Another provision of the Affordable Care Act kicks in today, reports KPCC – one that will give more than 5 million California women free preventive care, including domestic violence screenings, FDA-approved contraception, breastfeeding counseling and a "well-woman visit." Also, effective in 2014, health insurance companies won't be allowed to charge more for women's policies than they do for men's.
The debate over bottled water usually focuses on the environment, but HealthDay says there's also a health aspect: Experts are saying that because the vast majority of bottling companies do not elect to put fluoride in their water, and because people are relying less on tap water (which contains fluoride) these days and more on bottled water, the population's risk of worse dental hygiene and cavities is up. That's especially true for kids, who have more and more "visually evident tooth decay."
Feeling anxious, depressed or lonely not only reduces quality of life – it increases chances of death. ABCNews.com reports a new study that looked at more than 68,000 people and found that folks who reported symptoms of psychological distress, as they called it, were more likely to die from heart disease, cancer or injuries. That news is particularly sobering considering HealthDay's news that rates of major depression skyrocket during girls' teen years, with about five percent of 12-year-old girls and 15 percent of 15-year-old girls experiencing a major depressive episode in the past year. That's a threefold increase.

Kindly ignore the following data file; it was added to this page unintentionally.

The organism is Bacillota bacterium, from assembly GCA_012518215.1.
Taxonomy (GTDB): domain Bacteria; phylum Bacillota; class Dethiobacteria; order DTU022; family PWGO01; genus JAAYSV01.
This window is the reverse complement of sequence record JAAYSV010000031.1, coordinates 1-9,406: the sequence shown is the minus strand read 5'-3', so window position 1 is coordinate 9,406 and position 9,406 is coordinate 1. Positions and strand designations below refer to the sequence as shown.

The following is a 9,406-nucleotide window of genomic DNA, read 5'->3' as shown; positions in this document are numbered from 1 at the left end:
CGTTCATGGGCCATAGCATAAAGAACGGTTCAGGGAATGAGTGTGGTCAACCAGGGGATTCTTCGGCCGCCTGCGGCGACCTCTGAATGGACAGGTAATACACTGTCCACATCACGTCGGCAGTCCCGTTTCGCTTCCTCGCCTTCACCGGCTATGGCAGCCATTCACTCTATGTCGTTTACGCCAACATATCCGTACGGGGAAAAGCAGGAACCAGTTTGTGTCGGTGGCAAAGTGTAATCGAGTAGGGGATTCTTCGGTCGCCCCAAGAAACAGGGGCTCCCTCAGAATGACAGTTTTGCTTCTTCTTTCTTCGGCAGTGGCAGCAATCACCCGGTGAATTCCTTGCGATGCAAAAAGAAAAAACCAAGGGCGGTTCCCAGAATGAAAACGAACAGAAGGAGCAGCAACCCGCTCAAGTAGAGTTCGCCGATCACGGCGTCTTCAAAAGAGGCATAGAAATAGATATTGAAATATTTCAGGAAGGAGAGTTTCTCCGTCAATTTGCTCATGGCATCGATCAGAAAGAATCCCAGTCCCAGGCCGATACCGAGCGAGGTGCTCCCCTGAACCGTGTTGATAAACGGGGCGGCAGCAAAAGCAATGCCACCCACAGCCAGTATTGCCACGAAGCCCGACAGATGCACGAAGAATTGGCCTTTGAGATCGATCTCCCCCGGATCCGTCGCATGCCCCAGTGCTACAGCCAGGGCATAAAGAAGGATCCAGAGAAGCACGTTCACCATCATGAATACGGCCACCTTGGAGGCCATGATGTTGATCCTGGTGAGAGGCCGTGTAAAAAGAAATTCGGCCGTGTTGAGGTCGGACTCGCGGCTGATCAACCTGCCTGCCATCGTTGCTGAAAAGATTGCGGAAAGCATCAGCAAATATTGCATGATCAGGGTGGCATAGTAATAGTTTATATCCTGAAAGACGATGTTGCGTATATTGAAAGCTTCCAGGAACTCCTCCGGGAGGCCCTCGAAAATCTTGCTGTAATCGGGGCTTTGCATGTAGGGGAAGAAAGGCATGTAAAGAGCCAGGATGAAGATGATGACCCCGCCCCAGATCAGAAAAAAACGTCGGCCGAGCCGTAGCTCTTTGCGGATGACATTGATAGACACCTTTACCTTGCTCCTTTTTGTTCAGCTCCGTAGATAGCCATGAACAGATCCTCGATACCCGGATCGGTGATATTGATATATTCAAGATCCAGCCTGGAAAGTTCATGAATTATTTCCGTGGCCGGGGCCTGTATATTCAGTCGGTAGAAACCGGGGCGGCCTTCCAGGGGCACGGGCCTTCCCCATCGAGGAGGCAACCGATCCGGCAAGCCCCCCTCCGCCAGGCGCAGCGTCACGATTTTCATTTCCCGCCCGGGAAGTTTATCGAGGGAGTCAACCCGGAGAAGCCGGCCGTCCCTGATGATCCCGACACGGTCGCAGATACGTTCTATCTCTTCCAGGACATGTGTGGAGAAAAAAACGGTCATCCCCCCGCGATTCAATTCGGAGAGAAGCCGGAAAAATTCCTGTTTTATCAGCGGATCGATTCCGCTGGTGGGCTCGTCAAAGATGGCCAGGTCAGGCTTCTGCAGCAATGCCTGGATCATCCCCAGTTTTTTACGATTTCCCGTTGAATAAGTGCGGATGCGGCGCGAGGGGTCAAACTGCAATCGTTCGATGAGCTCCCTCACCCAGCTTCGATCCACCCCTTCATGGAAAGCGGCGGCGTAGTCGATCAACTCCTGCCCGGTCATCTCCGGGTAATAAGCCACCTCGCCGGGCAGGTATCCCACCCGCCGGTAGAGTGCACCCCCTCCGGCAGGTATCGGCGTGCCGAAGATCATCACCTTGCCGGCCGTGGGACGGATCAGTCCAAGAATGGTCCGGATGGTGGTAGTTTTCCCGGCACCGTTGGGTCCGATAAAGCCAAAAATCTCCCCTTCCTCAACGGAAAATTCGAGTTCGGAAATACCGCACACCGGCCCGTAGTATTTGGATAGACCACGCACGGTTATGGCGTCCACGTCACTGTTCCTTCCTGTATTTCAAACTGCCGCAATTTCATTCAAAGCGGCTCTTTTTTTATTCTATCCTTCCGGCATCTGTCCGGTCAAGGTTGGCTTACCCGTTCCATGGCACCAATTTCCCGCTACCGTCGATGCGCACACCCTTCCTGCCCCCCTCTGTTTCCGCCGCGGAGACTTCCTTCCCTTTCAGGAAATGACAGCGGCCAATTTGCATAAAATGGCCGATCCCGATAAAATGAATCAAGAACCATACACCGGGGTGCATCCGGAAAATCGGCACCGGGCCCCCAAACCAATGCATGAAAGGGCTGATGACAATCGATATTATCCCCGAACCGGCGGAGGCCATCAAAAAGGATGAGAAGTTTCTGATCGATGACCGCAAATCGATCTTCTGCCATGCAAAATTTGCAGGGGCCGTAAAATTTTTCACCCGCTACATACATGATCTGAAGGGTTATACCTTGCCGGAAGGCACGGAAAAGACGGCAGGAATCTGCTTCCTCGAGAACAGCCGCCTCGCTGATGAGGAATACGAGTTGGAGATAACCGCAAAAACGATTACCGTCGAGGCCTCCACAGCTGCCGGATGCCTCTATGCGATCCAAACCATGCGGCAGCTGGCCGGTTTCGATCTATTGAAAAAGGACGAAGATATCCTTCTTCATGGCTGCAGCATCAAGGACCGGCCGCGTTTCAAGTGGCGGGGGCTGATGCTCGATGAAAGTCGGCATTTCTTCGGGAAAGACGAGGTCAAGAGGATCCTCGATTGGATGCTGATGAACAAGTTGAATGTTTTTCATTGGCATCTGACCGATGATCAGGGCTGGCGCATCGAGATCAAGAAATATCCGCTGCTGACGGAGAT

There's hopeful news for the psychologically distressed, however: TIME says exercise can improve mood and motivation, particularly for people with heart failure. Depression is common among folks with heart failure, and a new study found that exercise can be a key part of their health regimen. That's consistent with previous research that suggests that exercise is an effective treatment for depression.
And that means exercise could become key for a lot more Americans in the near future, as the Centers for Disease Control and Prevention report that more Americans have at least two chronic health diseases. HealthDay says the findings report the number of people 45 and older with multiple diseases, notably diabetes and hypertension, rose over the past decade.
To care for those people, of course, hospitals will have to be on-point, and a new study says many aren't: Burnout among nurses, says HealthDay, is linked to an increase in hospital infection rates. Researchers found that job-related exhaustion among nursing staff adds millions to the country's health care bill each year. They study says by focusing on alleviating nurse exhaustion, hospitals could improve nurse and patient well-being, in addition to cutting costs.
And finally, if you bought a device or special seat that's designed to help prevent someone from accidentally leaving a baby or toddler behind in the car, hopefully you kept the receipt: According to MSNBC, a team of experts say they don't work.
Photo by Diane Hammond via Flickr Creative Commons.